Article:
Mack Clark wrapped three shades of marabou feathers — olive, orange and brown — around a fish hook and then pulled out a longer chicken feather in an orange striped pattern to add on to his small creation.
It’s called a Triple Tail, and it’s pretty. But more importantly, brown trout like it too.
“We don’t know necessarily as fisherman what they take it for. They may take it for a dragonfly or a damselfly. They may take it for a minnow,” he said. “We don’t care as long as they bite it.”
Clark was one of about two dozen fly tying enthusiasts who sat behind tables displaying their artwork Saturday at the Fly Tying Festival, put on by the Umpqua Valley Fly Fishers at the Roseburg Country Club.
He said he’s been tying flies for 60 years since he was 12 or 14.
“There’s a certain feeling of accomplishment when you tie a fly,” he said.
At another table, Sara Jo Royalty was using a mix of materials — feather, chenille and thin strips called rubber legs — to create a pink, white and purple fly.
Royalty lived in Florida before moving to Bandon 12 years ago, and she used to be a commercial fisherwoman, catching tuna and swordfish in the Atlantic Ocean. These days, she works as a caddy at Bandon Dunes Golf Resort and fishes for a smaller catch.
There are two ways to go about tying flies, Royalty said. One is matching the hatch. It involves overturning rocks and digging into the river soil where you plan to fish, seeing what types of bugs are there and tying flies that look like them.
Another way is to create something that looks less like what’s already in the water but has bright colors or textures that attract the fish.
The steelhead Royalty likes to fish for are sensitive to bright colors, and she had a rainbow array of the flies they like in front of her on the table.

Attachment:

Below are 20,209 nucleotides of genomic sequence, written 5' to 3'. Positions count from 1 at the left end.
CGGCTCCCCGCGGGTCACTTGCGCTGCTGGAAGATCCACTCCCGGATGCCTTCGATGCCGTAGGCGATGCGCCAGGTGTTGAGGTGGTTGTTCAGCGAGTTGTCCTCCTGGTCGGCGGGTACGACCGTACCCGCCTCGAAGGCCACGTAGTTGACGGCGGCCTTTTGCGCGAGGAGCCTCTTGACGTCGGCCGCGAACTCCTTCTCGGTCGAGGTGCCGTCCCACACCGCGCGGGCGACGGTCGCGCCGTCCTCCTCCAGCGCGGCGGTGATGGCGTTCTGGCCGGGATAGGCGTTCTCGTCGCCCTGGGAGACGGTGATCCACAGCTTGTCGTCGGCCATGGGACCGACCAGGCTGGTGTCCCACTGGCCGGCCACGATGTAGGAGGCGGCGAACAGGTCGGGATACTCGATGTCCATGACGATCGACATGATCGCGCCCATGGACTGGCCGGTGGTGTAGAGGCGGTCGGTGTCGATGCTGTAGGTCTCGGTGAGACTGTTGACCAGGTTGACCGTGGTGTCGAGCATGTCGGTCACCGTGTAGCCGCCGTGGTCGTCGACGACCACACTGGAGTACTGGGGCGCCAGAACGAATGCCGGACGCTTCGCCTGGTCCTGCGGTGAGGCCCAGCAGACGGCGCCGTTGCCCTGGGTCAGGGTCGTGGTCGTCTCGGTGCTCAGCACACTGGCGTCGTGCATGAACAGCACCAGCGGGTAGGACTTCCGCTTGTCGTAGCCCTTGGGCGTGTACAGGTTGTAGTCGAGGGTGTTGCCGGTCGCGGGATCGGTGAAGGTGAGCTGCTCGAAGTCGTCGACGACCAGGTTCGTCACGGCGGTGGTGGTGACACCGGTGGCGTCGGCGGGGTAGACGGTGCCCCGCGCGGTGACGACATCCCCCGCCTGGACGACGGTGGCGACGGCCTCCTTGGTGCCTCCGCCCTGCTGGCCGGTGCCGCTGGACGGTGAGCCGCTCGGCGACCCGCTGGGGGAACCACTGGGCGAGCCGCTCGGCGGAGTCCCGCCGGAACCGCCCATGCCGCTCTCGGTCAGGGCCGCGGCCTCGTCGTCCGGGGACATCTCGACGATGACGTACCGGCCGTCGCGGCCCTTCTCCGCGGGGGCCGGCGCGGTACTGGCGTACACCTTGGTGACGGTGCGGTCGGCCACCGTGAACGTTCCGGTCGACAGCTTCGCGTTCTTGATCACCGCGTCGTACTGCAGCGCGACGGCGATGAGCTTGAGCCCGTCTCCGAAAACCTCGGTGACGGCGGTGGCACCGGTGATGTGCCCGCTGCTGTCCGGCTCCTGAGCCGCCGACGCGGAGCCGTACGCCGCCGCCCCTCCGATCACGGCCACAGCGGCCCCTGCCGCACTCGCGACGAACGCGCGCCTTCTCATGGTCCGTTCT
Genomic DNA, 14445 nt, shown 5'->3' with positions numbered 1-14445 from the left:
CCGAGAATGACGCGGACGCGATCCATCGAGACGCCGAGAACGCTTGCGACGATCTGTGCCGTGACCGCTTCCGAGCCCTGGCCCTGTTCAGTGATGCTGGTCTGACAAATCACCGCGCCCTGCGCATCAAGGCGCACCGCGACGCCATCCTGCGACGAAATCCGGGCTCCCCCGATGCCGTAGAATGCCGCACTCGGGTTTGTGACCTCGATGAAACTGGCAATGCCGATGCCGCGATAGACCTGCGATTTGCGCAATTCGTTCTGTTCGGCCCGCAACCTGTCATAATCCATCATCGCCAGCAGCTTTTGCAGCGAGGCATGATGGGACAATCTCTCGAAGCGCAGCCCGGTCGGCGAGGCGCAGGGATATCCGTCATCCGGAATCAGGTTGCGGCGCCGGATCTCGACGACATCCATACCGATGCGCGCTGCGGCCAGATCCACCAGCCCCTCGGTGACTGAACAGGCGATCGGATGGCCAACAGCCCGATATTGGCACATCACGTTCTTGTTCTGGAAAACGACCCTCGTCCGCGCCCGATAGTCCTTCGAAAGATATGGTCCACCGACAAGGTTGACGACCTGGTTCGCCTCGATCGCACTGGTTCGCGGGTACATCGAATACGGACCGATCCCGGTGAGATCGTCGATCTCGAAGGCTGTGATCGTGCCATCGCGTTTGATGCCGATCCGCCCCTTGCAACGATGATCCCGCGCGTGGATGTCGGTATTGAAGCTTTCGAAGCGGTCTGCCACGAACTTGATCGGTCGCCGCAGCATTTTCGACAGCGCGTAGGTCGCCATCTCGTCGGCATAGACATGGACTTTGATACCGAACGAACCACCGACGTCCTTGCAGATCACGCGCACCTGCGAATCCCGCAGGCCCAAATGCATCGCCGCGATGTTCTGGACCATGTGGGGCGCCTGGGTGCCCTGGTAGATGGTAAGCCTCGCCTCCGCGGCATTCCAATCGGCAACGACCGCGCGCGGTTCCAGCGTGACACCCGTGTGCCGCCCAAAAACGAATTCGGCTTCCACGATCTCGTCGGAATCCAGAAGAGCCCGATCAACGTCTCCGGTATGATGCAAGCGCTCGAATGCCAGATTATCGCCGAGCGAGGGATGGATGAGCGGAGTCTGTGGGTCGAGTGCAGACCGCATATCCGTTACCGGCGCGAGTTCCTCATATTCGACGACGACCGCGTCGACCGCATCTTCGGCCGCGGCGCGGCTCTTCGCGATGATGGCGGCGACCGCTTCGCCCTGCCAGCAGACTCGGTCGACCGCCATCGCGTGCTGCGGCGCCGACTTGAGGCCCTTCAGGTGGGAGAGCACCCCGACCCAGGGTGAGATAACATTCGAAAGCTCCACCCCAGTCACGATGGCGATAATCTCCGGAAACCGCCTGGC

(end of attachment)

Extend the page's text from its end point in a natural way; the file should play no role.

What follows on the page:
When they enter freshwater, at first they like blues and greens and then as they become more used to the water they become sensitive to pinks and purples, she said. The rubber legs provide a texture they like to put in their mouths.
She said she’d like to see more women get involved, and she encouraged people who enjoy the hobby to reach out to women and invite them to learn how to tie flies.
“Maybe for a lot of women it would pique their interest if they had an invitation,” she said.
Karl Konecny of Glide is a member of the Steamboaters, a club that works to protect the North Umpqua River and its fly fishing. He’s been tying flies for 50 years, since he was 10 years old.
On Saturday, he was tying a fly called the Black Gordon, based on a pattern made by Clarence Gordon in the 1920s or 1930s. Gordon was the founder of the North Umpqua Lodge, a predecessor of the Steamboat Inn that was located on the other side of the river from the current inn in Idleyld Park.
“I like to tie a lot of the old traditional flies,” Konecny said.
Steelhead generally don’t eat much when they’re in freshwater, Konecny said, but they bite the flies anyway. It’s curiosity that kills the fish.
He said he got started tying flies because he thought he could make them more cheaply than he could buy them. He didn’t end up saving any money, but he did pick up a life-long hobby.
“It’s a great way to spend an evening instead of watching the boob tube,” he said.
“To me, it’s very relaxing and it’s special to get one I’ve tied and go out and catch a fish with it,” he said. “It’s one of the best ways to experience the river.”